Vote With Your Wallet: GMO Awareness. ~ Lindsay McClure

Via on Jun 23, 2011

elephant journal is proud to be the official new media partner with LOHAS Forum. Click here for our ongoing LOHAS coverage, and be sure to follow our live coverage on Twitter. [Our editor Waylon Lewis is honored to serve on two panels during this event.]

Legit Labeling.

I want to know what I’m eating and I assume you do too. Here in America we consume— a lot. Choosing what goes on your plate is a personal decision which includes everything from background, to morals and budget. This scope is extremely large but have you ever heard the saying, “you are what you eat?”

GMO stands for genetically modified organisms. Genetically. Modifed. Organisms. These three [distasteful] words in your food. 70% of processed food today contains GMO’s. In the U.S., 48% of crops have traces/practices of and using GMO’s. Following America is Brazil with 16%.

GMO is a relatively new science that has taken over the largest crop-producer in America, Monsanto. One of many good reasons to steer clear of GMO’s is that these laboratory-created mutations are unlabeled and virtually untested on grocery shelves everywhere—even at Whole Foods.

Michael Funk, Chairman of the Board of United Natural Foods, (UNFI) led a LOHAS panel discussion on how there needs to be a standard for food labeling so GMO’s stay out of our shopping bags. Funk is a board member for the Non-GMO Project, a group founded to deal with practical solutions to GMO contamination and labeling.

Announced during the panel, Craig Shiesley, VP of Marketing for Silk Soymilk, stated that an hour before the forum began, Silk Soymilk has officially been labeled as a member of the Non-GMO Project.

Michael Besancon, Senior Global VP of Purchasing and Distribution, Communication for Whole Foods Market spoke in black and white stating how Whole Foods is not 100% GMO free. Whole Food’s private label however, is part of the Non-GMO Project.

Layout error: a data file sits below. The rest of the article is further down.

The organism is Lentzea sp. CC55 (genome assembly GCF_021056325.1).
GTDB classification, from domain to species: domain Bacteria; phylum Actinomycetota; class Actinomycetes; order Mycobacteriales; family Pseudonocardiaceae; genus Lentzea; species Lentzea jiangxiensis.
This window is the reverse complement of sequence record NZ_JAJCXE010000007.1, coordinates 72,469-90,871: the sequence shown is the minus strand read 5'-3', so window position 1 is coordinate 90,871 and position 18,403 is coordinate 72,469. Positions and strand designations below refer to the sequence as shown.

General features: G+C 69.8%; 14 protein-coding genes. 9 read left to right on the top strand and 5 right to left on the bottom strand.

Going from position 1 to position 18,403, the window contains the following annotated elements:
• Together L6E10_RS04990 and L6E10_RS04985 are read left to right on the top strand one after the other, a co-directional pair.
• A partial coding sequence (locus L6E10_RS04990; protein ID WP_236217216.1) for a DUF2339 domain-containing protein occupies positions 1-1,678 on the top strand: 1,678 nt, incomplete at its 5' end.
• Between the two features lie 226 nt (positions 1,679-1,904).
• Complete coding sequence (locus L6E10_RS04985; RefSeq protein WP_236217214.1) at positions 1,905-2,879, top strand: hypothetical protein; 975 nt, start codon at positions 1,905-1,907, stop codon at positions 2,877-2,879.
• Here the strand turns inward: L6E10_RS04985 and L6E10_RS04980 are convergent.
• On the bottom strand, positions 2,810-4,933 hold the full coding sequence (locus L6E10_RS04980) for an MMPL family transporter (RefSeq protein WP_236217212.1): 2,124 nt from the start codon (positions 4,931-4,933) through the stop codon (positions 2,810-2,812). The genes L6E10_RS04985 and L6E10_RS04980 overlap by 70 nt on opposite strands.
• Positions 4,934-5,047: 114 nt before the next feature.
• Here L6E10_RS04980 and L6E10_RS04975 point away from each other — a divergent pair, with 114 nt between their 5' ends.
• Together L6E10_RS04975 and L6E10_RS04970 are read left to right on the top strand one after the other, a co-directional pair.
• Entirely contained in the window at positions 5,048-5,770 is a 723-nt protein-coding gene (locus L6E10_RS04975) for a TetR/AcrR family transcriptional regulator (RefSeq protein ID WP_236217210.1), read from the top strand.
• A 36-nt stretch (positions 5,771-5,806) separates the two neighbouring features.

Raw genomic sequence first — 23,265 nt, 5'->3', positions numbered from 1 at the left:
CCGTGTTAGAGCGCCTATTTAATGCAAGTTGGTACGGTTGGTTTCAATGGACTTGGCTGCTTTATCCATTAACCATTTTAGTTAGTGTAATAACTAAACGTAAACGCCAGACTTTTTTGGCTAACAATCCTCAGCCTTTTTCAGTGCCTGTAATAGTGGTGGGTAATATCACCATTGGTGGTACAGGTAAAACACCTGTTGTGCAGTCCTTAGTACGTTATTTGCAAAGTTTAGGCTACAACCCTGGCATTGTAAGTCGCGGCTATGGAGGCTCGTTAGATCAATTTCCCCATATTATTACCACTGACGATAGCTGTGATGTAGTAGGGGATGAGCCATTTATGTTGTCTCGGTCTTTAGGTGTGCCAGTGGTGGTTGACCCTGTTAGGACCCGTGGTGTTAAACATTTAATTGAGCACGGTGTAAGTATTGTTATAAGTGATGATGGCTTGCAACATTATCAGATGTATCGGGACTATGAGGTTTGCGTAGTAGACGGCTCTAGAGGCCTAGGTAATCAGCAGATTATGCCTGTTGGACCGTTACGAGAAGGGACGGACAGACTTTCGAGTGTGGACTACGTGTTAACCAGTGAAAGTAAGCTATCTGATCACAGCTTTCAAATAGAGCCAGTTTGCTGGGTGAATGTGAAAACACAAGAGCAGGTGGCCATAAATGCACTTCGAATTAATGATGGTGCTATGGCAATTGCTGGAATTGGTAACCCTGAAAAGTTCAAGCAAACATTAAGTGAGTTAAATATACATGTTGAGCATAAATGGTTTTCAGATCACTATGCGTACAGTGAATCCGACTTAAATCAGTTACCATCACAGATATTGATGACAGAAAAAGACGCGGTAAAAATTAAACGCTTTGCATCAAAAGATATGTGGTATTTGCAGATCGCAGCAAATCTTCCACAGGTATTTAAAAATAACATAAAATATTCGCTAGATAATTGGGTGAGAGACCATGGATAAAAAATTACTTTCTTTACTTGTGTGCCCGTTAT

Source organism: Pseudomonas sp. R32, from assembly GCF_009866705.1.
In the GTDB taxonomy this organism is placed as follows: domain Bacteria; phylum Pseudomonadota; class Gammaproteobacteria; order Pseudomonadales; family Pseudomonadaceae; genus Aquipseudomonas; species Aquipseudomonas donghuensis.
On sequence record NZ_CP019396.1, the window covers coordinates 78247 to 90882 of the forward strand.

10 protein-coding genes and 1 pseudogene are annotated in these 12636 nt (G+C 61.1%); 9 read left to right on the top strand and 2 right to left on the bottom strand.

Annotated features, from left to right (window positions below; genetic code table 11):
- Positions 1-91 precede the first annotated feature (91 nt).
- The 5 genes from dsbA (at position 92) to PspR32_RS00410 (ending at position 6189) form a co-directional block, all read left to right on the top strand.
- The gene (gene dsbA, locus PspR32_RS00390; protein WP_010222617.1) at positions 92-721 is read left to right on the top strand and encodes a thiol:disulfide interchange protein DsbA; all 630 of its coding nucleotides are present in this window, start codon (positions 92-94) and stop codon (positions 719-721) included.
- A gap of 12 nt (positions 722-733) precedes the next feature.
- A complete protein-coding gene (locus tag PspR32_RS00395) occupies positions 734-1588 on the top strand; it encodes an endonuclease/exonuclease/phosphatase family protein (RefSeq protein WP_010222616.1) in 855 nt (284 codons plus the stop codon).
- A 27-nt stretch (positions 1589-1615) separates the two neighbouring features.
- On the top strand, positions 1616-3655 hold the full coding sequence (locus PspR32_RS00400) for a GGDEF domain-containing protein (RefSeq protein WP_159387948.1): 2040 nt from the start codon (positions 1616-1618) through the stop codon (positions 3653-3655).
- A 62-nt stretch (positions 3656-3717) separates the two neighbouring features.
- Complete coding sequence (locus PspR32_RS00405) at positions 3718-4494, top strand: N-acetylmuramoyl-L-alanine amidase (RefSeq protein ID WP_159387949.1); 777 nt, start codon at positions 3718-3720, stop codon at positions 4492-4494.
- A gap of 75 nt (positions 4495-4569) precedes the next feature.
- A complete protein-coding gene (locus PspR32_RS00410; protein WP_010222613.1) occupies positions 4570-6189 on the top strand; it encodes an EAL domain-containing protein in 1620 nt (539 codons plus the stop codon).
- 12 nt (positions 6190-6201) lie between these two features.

Nothing is perfect but when reflecting about this LOHAS panel, it truly is the awareness that we as consumers need to grasp. The awareness of what we eat. The awareness of who we are supporting. All factors define a growing dialog—one that will continue to grow with the help of companies who believe in not only consumer awareness, but their children and families as well.

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Lindsay resides in Boulder, Colorado where she is studying Journalism and Environmental Studies as an undergrad at the University of Colorado. She is a true Aries, and her aura colors are violet/yellow. Lindsay spends most of her time with her best friend, a 5-year-old Siberian Husky/wolf mix, Nanuk. They can be seen climbing, running, and biking the paths of Boulder. She believes in environmentalism, jelly beans and green tea.

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One Response to “Vote With Your Wallet: GMO Awareness. ~ Lindsay McClure”

  1. [...] only vote that matters in American ‘democracy’ is how you vote with your wallet. If possible, I hope to vote for people-powered creative problem solving, and specifically against [...]

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